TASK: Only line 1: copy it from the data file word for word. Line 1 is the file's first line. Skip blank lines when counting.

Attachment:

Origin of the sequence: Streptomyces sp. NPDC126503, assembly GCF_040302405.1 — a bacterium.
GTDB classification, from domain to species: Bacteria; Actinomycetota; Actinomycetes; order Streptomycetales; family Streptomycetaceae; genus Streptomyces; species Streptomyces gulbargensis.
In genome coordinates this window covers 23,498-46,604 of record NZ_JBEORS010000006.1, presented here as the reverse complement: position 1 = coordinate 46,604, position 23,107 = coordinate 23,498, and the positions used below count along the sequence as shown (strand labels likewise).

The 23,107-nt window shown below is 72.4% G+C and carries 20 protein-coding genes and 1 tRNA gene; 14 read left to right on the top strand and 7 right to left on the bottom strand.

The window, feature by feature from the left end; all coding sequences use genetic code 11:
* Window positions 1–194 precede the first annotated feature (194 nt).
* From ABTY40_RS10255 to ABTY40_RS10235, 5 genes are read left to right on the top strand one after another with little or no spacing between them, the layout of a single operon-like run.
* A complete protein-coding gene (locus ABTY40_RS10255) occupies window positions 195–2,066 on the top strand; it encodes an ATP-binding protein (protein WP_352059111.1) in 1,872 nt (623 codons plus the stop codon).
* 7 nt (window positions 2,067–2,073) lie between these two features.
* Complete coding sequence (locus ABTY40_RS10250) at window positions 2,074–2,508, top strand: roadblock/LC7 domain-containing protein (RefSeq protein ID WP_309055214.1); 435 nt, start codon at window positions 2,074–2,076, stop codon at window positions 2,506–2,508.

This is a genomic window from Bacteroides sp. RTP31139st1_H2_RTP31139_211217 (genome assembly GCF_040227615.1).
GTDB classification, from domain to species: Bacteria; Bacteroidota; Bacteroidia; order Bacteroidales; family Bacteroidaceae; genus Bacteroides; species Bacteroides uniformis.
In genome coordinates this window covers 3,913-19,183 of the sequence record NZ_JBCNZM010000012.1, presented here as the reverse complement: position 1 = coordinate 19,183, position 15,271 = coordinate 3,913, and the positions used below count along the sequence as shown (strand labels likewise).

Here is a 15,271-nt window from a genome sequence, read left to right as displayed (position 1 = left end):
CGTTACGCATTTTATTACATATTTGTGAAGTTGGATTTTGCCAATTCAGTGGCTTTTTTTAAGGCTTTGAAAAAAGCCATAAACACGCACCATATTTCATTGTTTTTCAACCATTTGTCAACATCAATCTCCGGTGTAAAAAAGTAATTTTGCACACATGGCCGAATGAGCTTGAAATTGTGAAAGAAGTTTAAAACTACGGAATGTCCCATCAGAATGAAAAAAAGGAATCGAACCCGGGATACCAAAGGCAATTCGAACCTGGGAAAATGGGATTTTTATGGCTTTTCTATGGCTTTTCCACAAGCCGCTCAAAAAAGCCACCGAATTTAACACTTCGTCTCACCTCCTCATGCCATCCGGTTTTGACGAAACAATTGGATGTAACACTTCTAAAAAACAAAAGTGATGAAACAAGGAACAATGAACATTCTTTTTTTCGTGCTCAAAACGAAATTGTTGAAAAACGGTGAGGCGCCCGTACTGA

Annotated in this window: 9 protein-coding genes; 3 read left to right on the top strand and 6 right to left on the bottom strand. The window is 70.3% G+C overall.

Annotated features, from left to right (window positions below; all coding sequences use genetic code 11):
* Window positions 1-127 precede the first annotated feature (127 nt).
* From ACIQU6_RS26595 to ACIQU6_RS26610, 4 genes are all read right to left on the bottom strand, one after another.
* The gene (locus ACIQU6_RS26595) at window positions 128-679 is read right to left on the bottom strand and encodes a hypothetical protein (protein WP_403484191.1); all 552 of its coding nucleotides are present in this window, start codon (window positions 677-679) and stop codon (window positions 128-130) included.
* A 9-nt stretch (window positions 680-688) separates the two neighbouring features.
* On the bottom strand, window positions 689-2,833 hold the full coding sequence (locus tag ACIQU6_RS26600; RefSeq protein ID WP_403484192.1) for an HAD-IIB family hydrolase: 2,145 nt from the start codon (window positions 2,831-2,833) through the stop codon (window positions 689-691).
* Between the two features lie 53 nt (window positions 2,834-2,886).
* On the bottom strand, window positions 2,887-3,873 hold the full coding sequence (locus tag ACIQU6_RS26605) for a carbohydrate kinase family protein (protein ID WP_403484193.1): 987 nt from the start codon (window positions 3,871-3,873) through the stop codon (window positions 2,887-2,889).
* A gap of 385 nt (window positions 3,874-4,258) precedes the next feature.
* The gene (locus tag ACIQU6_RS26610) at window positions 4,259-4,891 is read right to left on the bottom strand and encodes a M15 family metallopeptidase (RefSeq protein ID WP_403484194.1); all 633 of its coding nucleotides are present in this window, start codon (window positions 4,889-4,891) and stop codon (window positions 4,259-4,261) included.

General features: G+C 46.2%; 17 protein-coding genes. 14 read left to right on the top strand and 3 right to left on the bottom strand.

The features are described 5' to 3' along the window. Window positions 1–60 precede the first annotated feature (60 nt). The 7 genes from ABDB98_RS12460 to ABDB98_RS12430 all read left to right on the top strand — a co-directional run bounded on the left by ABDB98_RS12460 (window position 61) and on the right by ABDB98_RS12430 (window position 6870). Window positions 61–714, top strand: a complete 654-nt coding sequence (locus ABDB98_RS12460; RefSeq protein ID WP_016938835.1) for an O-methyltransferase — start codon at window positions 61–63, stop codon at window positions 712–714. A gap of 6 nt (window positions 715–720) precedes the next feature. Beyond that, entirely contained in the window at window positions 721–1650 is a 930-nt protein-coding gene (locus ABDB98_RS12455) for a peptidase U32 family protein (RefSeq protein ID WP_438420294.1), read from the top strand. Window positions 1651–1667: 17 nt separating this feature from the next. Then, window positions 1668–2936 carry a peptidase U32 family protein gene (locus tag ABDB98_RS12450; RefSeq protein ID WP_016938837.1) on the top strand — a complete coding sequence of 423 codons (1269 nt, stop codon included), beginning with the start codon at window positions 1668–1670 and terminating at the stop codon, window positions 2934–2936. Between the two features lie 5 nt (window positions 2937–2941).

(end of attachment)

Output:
Origin of the sequence: Streptomyces sp. NPDC126503, assembly GCF_040302405.1 — a bacterium.